Who came up with this quote on meaning in creative works?
January 5, 2007 11:33 AM   Subscribe

A paraphrased quote: 'As one creates (writes?), it's meaning is known to only two - himself and God. When one finishes, the meaning is only known to God.' So, where did this quote derive from? Who originally said it?

Note: my paraphrasing may be incredibly off. Long shots are welcome.
posted by evadery to Writing & Language (5 answers total) 1 user marked this as a favorite
Response by poster: Oops - left out a question I figured was obvious: What is the real quote?
posted by evadery at 11:39 AM on January 5, 2007

Here's a link to a discussion of it -- originally said by Robert Browning about one of his poems. But as this thread states, there were several variations of it that were reported.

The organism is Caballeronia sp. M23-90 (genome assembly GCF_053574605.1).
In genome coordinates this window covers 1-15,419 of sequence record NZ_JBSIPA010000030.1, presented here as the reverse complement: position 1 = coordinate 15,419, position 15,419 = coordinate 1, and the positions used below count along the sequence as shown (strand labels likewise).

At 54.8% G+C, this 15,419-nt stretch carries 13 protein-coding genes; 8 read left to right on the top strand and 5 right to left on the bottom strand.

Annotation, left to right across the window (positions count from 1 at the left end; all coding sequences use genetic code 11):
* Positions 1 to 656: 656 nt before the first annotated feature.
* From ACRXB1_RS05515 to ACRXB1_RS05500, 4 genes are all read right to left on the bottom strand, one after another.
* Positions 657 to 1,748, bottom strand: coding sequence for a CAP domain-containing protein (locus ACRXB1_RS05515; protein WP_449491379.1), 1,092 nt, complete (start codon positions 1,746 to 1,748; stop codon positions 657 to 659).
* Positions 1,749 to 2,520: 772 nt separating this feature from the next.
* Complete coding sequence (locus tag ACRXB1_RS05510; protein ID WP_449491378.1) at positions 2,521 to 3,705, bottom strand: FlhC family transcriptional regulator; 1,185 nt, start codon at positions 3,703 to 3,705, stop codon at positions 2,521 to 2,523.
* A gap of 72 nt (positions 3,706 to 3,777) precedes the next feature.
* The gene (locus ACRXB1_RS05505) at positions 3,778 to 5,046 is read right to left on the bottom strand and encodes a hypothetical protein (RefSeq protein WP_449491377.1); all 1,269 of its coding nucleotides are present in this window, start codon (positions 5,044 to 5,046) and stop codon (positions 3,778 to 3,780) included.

posted by nancoix at 12:00 PM on January 5, 2007

Best answer: It was Browning, referring to his poem "Childe Roland to the Dark Tower Came." This is from the Wikipedia article: Browning claimed that the poem came to him, fully-formed, in a dream, and said of it, "When I wrote this, God and Browning knew what it meant. Now God only knows."
posted by sleevener at 4:46 PM on January 5, 2007 [1 favorite]

Here's the poem. Worth reading.
posted by sleevener at 4:48 PM on January 5, 2007

Response by poster: Hmm...makes sense - I was a reader of Stephen King's Dark Tower back in the day...that's where I came across it (in researching it).

Thanks, team!
posted by evadery at 9:46 AM on January 8, 2007

« Older Is real estate REALLY a bad idea? If so, then...   |   Video killed the radio star? Newer »
This thread is closed to new comments.